Launching Wild Gears Kickstarter 1.0
Aaron says the Kickstarter campaign was challenging to put together. He had to learn how to make promotional videos, take great product photos, write interesting descriptions of fairly technical things and plan for international logistics.
While learning how to market the project properly to attract backers, he was also continuing to build gears that could do more and more. In addition to traditional circular gears in various sizes, he created triangle-, square- and hexagon-shaped pieces to increase the designs that can be drawn.
He also used new design technology that allows for the creation of shapes that would otherwise be impossible to generate using conventional gear and pen methods. By adjusting the configuration of the pen holes, the artist could not only make the traditional designs that cross each other at acute angles but also figures with parallel patterns—which was totally new.
“The ability to generate both types of designs widens the range of possible art with stunning effect,” Aaron says. “I have not encountered another gear set with this unique design feature.”
Because his gear set offered far more than what was available at retail with traditional Spirograph sets, his backers responded. The funding goal was set at $1,200, which he blasted past with $3,889 raised.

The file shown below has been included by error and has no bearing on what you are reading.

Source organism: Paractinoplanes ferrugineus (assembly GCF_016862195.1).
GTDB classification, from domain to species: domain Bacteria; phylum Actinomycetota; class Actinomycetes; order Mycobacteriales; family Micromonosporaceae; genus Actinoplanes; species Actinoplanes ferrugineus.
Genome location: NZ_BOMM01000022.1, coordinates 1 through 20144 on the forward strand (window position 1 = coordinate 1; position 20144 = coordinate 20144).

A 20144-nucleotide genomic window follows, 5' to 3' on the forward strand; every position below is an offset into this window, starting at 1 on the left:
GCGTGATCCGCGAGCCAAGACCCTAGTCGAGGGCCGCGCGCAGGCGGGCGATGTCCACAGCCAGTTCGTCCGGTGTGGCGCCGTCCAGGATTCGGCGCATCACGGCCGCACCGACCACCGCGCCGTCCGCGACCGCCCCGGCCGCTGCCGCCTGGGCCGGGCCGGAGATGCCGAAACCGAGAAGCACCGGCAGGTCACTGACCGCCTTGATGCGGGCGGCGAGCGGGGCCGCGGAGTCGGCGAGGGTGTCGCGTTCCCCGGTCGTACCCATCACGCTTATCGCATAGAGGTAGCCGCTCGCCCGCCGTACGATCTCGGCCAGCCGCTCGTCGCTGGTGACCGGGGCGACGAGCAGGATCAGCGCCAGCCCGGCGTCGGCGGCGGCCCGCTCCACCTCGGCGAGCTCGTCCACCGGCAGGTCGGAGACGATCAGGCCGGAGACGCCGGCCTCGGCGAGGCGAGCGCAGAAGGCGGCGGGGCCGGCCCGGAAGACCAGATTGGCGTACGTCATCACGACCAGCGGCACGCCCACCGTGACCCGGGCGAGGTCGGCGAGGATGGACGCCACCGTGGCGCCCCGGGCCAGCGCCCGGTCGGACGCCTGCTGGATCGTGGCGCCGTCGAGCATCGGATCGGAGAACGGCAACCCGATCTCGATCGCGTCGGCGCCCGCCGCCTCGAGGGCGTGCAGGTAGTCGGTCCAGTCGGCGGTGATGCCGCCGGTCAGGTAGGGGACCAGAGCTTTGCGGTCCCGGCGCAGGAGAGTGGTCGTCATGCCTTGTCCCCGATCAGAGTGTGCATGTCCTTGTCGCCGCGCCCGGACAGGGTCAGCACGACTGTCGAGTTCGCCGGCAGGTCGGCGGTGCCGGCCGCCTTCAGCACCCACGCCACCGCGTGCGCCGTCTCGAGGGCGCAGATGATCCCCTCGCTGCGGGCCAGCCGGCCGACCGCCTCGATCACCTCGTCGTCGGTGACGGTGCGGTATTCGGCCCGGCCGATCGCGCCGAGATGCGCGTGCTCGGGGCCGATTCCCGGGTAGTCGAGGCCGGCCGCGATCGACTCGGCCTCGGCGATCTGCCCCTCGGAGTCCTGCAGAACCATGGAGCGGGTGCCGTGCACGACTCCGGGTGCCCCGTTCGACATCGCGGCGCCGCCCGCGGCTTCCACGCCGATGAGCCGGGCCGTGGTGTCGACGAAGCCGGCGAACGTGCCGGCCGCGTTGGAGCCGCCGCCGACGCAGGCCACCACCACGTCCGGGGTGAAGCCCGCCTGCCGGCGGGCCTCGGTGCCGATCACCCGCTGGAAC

“It went better than I dared hope,” Aaron admits. “Because it funded at more than 200% of its goal, this allowed me to test and develop a wider selection of Wild Gears designs. The campaign concluded on time and on budget, with products being sent to backers in nine countries on four continents.”
During the next two years, Aaron maintained a small web presence at wildgears.com and sold Wild Gears to anyone dedicated and determined enough to find them. “But by that time, I’d found enough things about the gear sets that I wanted to improve, correct or add that it was time to make a full revision,” he says.
Time to make again.
Relaunching Wild Gears Kickstarter 2.0
In the fall of 2015, Aaron went back to Kickstarter for Wild Gears 2.0 to fund a redesign and expansion of his Spirograph-inspired gear sets. In this campaign, he was able to increase the strength of the gears, improve the parallel lines functionality, complete a general design overhaul and drop the price.
“The redesigned gear sets were priced to be 20% less expensive,” he says. “These savings came from a combination of techniques that I learned to reduce laser cutting costs as well as lower base fabrication costs.”
This time, Aaron set an initial funding goal of $1,500 with three stretch goals of $2,500, $3,000 and $4,000. He once again smashed his goals and raised $9,622.
“My previous Kickstarter experience helped me make a much better campaign the second time through with clearer communication and better visuals,” he says. “It was a smashing success, funding at 544% of the goal, once again allowing me to make some stretch design goals.”
Continuing Wild Gears Into The Future
After two successful Kickstarter campaigns, Wild Gears has developed into a robust product line with multiple sets of drawing tools.
The Compact Gear Set and Full Page Gear Set (shown above) are the foundational sets. While they are designed to stand on their own merits and provide a full and fun experience, they can be combined with additional gear sets to more deeply explore specific themes.